Lifelong friendship results in band of brothers
Barry Egan talks to the lead singer of The Last Tycoons about their album and suffering for art
It's a band of brothers. Dan Fitzpatrick grew up at 27 Rosmeen Park in Dun Laoghaire; Stephen Fanning at number 23. Dan was born on September 30, 1985; Stephen on September 17. Both came into the world in the Rotunda Hospital. Their respective parents were friends for years before Dan and Stephen were ever thought of.
They both picked up the guitar at around 10. They formed Porn Trauma together when they were 17. In 2007, they dissolved that much feted four-piece to form The Last Tycoons (something of a prescient title, I'm sure you'll agree.) "I have known Dan since he was two weeks old," Stephen says. "It's a funny thing. Some people, when you're playing with them, if you come in with an idea or a song and it takes a bit of explaining, but with Dan there is no need for that. He just gets it."
Stephen, who looks like Richard Ashcroft of the Verve, as drawn by Picasso, says "maybe I've come into my own". You could say that from listening to The Last Tycoons' self-titled debut album. "The influences on Porn Trauma were Stones and lots of Sixties," Stephen says. "With The Last Tycoons, we have got a lot more into the early element of country and soul and gospel.
"That influence is written large over songs like Don't Let Me Catch You, Seven Days (Off The Road), Alaska Hotel, The Love Song and The Dry Law. The latter was described by NME Radio as "great narrative-tinged country pop".
"I worked on those lyrics for probably a year," Stephen says of The Dry Law. "I had been drinking too much for a while and I decided to give up for a while." Stephen lives with his girlfriend, musician Candice Gordon, in a flat in Phibsborough. However romantic, their accommodation situation has echoes of that cult British black comedy about artistic types in reduced circumstances, Withnail & I. Stephen tells me that money can be so tight between himself and Candice that they often can't turn on the heating. "We put the electric blanket on the sofa, turn it on, and sit on it," Stephen laughs channelling the ghosts of Tom Waits and Charles Bukowski.
Those same ghosts are still hovering later when Stephen recalls being in his old band Porn Trauma playing The Trinity Ball a good few years ago with Ian Brown and Babyshambles. He says: "Shane MacGowan and Kate Moss had come along with Pete Doherty. I remember nicking beer from Ian Brown's dressing room before talking our way to the side of the stage to watch Babyshambles, who went on stage at about three or four am. I was in my first year of college at the time and had an exam in literary theory or something on the Saturday morning. Shane told me not to worry about it anyway and we had a great night."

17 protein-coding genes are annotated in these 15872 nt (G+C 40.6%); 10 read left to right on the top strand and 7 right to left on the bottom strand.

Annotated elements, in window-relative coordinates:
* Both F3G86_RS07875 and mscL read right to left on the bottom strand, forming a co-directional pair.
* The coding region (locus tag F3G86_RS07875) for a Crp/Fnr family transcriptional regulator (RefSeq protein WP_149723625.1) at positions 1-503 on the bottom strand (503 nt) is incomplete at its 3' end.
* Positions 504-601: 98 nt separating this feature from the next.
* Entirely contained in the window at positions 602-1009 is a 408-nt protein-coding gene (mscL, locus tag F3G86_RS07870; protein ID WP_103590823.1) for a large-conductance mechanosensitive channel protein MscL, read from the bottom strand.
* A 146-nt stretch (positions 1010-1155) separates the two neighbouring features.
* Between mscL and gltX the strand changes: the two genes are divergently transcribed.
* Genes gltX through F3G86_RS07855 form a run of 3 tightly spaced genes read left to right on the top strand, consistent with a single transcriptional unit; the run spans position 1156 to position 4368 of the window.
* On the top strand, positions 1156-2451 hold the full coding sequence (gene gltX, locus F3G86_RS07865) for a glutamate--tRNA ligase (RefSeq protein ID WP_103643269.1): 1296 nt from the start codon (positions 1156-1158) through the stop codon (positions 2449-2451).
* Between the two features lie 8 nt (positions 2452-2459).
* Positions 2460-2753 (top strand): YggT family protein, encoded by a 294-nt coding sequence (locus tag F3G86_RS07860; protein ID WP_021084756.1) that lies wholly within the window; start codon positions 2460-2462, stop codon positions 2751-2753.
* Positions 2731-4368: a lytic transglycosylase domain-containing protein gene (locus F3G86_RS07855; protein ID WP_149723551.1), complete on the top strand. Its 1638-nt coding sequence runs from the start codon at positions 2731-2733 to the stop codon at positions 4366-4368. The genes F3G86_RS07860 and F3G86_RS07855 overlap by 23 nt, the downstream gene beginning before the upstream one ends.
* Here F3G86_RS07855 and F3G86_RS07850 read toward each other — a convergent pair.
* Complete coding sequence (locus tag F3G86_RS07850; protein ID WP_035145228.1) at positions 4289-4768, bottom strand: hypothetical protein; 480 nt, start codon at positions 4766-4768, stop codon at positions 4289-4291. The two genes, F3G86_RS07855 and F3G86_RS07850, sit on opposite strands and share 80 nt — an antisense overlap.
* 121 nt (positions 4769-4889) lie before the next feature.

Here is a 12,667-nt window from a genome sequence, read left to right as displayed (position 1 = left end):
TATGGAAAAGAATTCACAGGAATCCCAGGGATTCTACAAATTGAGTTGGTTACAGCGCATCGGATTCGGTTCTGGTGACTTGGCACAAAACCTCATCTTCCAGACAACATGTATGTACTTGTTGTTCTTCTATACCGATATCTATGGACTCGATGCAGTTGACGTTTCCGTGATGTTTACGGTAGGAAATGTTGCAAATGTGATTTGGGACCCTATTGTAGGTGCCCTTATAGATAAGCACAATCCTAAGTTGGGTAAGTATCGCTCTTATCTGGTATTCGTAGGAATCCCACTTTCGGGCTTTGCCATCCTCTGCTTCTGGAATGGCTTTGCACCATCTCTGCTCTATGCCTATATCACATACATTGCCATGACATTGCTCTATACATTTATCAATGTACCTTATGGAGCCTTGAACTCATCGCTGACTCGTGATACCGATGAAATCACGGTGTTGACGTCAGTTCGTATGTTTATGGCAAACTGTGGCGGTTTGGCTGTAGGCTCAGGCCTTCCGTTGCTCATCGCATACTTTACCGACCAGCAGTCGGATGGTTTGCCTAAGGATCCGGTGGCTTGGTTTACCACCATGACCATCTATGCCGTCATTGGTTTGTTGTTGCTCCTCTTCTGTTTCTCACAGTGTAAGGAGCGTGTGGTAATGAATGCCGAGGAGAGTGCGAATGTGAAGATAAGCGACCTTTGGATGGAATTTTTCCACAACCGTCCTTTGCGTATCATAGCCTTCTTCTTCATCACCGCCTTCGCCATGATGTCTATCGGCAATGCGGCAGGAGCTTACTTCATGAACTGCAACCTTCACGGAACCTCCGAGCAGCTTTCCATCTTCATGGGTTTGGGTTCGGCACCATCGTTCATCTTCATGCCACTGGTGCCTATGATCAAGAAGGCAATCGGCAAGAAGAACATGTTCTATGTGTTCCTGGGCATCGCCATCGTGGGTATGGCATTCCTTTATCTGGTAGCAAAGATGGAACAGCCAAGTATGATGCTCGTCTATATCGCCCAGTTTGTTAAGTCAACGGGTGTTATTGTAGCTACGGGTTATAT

Another great night was had on the top deck of the Nightlink bus in Dublin not so long ago where The Last Tycoons (Stephen and guitarist Dan, bassist Matt Roddy and drummer The Hog) met up with musician Aoife Ruth at a later stop. "We had our guitars out singing Johnny Cash songs and stuff, and she started singing harmonies and we did a drunken rendition of Jackson," Stephen recalls.
The Last Tycoons invited Aoife to come in to the studio with them. That led to her joining the band.
It doesn't take a degree in the arts to work out that Stephen Fanning is a lover of music. Off the top of his head, he names songs by singers and groups that meant things to him growing up in Dublin. He isn't talking about Take That. Be My Baby by The Ronettes, is a perfect pop song, he says. There is also an honourable mention for John Lennon and Jealous Guy. "I was trying to think of a Beatles song, but it's impossible for me to pick a favourite, so I went for my favourite Lennon song instead. Another Phil Spector production."
He talks excitedly of Midnight Special by Leadbelly. "This is a really beautiful song about a guy in prison waiting for a visit from his wife. Apparently the superstition was that if the Midnight Special shone it's light on you, then you were due a conjugal visit."
Stephen cites $1000 Wedding by Gram Parsons ("Probably his best song"); Waiting For The Man by The Velvet Underground ("I think Lou Reed is actually underrated as a songwriter and The Velvet Underground are one of my favourite bands ever") and The Kinks' Dead End Street.
"Ray Davies is another one of my favourite songwriters. I saw him playing at South-By-South-West in Austin, Texas, this year and he was brilliant. The best gig I've seen this year," says Stephen who is moving to Berlin with the band and his girlfriend next year.
Later that night, I get a text message from Steve: "Electric blanket has broken down!"
The Last Tycoons play The Workman's Club, 10 Wellington Quay D2, (beside the Clarence Hotel) on Tuesday, December 28, with co-headliners The Show.